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150   My Brother Theodore Roosevelt

stone Park were of special benefit to me from the standpoint of the comprehension which they gave me of the absolute sympathy which my brother felt both with the nature and the human nature of the great West. No period of the life of Theodore Roosevelt seems to me quite as important, in the influence which it was to bear upon his future usefulness to his country, as was that period in which, as man to man, he shared the vigorous work and pastimes of the men of that part of our country. Had he not actually lived the life not only of the hunter and cattleman, but had he not taken actual part as sheriff in the methods of government of that part of our country, he would never have been able to interpret the spirit of the West as he did. He would never have been recognized as such an interpreter, and when the time came that America could no longer look from an uninterested distance at the Spanish iniquities in Cuba, the fact that Theodore Roosevelt had become so prominent a figure in the West proved the essential factor in the flocking to his standard of that mass of virile manhood which, under his leadership, and that of the then army doctor, Leonard Wood, became the picturesque, well-known "Rough Rider" Volunteer Cavalry of the Spanish-American War.

At Elkhorn Ranch, also, the long silences and stretches of solitude had much to do with the mental growth of the young man. There he read and wrote and thought deeply. His old guide Bill Sewall was asked not long since about his opinion of my brother as a religious man. His answer was as follows: "I think he read the Bible a great deal. I never saw him in formal prayer, but as prayer is the desire of the heart, I think he prayed without ceasing, for the desire of his heart was always to do right." Thus, sharing the hardships and the joys of their primitive life with his comrades of the West, the young rancher became an integral part of that country, which never failed to rouse in him the spirit of high adventure and romance.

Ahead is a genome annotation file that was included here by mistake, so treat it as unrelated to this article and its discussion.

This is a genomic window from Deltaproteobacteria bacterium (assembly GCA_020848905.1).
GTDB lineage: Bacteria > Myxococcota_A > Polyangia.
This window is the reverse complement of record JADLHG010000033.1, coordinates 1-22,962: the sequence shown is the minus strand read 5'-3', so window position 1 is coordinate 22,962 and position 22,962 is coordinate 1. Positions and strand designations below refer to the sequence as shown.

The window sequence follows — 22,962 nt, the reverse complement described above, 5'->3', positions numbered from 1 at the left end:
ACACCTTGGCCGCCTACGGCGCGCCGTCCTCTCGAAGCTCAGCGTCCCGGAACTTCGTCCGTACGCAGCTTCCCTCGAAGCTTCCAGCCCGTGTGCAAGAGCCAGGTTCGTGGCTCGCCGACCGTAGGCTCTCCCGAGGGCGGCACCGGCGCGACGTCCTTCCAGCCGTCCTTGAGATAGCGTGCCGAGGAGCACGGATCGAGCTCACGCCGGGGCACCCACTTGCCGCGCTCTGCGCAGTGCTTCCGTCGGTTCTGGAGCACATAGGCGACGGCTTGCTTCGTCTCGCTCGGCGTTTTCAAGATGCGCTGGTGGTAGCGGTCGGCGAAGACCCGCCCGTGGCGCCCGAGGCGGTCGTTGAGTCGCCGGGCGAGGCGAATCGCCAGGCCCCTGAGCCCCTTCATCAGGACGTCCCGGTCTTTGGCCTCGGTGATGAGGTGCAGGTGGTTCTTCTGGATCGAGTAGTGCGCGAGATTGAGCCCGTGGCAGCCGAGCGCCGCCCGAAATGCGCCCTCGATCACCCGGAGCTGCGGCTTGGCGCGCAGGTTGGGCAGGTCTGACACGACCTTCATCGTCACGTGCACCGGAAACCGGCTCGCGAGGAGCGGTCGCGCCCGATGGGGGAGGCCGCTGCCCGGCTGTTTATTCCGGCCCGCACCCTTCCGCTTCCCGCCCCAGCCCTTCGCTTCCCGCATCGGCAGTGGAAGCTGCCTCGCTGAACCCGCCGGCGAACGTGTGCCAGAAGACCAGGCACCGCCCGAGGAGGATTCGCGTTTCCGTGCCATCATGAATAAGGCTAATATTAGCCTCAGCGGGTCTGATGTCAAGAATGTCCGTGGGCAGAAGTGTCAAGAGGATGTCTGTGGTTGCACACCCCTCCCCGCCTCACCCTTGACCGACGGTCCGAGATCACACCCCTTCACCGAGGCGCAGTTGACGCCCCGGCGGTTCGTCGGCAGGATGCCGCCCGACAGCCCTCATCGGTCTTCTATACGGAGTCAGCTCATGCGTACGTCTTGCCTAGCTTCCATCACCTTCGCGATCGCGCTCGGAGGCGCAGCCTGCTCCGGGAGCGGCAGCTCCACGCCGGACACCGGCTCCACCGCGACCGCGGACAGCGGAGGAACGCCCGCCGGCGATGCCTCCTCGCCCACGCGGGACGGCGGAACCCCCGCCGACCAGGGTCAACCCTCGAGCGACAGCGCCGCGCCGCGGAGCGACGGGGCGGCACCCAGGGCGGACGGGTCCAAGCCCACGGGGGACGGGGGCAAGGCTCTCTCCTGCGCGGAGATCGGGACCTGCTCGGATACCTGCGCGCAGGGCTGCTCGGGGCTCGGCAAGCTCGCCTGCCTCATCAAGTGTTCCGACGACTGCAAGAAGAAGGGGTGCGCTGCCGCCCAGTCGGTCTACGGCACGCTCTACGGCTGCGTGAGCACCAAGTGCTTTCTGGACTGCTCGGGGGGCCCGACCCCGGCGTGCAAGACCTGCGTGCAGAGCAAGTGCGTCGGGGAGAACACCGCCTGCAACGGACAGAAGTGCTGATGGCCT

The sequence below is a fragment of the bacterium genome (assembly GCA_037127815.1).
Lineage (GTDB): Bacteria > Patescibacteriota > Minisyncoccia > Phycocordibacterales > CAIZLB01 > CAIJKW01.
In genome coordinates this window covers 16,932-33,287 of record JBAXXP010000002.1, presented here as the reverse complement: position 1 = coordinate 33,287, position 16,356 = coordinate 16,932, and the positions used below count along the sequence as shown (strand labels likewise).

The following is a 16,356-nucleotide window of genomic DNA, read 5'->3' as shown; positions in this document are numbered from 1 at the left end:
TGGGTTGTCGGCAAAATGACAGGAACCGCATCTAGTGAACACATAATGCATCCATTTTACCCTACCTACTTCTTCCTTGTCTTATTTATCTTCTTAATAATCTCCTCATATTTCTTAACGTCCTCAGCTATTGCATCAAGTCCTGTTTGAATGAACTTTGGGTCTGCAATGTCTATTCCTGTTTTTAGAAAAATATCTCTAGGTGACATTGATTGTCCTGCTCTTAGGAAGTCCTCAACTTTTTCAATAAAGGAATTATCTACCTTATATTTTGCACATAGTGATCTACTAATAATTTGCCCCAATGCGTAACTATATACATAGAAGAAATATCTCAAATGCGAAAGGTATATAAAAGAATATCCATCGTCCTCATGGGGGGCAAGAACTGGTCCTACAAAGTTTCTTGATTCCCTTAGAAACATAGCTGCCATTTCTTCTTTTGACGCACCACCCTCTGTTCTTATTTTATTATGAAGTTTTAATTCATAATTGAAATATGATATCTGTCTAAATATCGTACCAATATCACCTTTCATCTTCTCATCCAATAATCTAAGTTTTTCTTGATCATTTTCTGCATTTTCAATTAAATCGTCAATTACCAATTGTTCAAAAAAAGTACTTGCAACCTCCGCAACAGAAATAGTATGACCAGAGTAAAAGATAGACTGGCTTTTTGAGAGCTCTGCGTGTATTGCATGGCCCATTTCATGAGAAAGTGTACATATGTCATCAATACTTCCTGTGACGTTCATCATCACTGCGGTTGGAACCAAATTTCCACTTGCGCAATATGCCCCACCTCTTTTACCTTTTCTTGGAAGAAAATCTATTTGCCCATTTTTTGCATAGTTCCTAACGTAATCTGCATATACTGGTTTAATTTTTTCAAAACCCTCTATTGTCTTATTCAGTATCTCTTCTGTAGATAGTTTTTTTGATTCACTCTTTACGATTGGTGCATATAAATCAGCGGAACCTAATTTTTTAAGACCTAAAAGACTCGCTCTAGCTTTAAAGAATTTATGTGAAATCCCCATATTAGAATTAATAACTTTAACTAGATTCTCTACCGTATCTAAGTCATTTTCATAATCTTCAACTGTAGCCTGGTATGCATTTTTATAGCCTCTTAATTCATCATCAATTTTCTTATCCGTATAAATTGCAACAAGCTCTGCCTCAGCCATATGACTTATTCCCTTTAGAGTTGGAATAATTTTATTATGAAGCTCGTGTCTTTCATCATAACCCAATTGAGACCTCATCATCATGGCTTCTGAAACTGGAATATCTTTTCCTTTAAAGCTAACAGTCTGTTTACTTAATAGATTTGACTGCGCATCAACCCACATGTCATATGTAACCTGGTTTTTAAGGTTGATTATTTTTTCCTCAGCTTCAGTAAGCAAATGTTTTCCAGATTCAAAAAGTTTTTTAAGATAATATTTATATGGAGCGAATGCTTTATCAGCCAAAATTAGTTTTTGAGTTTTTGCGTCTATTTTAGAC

Theodore Roosevelt, himself, in a letter to John Hay, written long after our visit to his ranch and our gay excursion to the

Yellowstone, describes the men of that part of the world. He was taking an extended trip, as President, in 19o3, on the first part of which journey Mr. Hay had accompanied him, and at Oyster Bay, on his return, he writes to his secretary of state in order to give him further details of the trip:

"From Washington, I turned southward, and when I struck northern Montana, again came to my old stamping grounds and among my old friends. I met all kinds of queer characters with whom I had hunted and worked and slept and sometimes fought. From Helena, I went southward to Butte, reaching that city in the afternoon of May 27th. By this time, Seth Bullock had joined us, together with an old hunting friend, John Willis, a Donatello of the Rocky Mountains,-wholly lacking, however, in that morbid self-consciousness which made Hawthorne's `faun' go out of his head because he had killed a man. Willis and I had been in Butte some seventeen years before, at the end of a hunting trip in which we got dead broke, so that when we struck Butte, we slept in an outhouse and breakfasted heartily in a two-bit Chinese restaurant. Since then I had gone through Butte in the campaign of igoo, the major part of the inhabitants receiving me with frank hostility, and enthusiastic cheers for Bryan.

"However, Butte is mercurial, and its feelings had changed. The wicked, wealthy, hospitable, full-blooded, little city, welcomed me with wild enthusiasm of a disorderly kind. The mayor, Pat Mullins, was a huge, good-humored creature, wearing, for the first time in his life, a top hat and a frock coat, the better to do honor to the President.

"National party lines counted very little in Butte where the fight was Heinze and anti-Heinze, Ex-Senator Carter and Senator Clark being in the opposition. Neither side was willing to let the other have anything to do with the celebration, and

they drove me wild with their appeals, until I settled that the

afternoon parade and speech was to be managed by the Heinze

group of people, and the evening speech by the anti-Heinze

The Elkhorn Ranch



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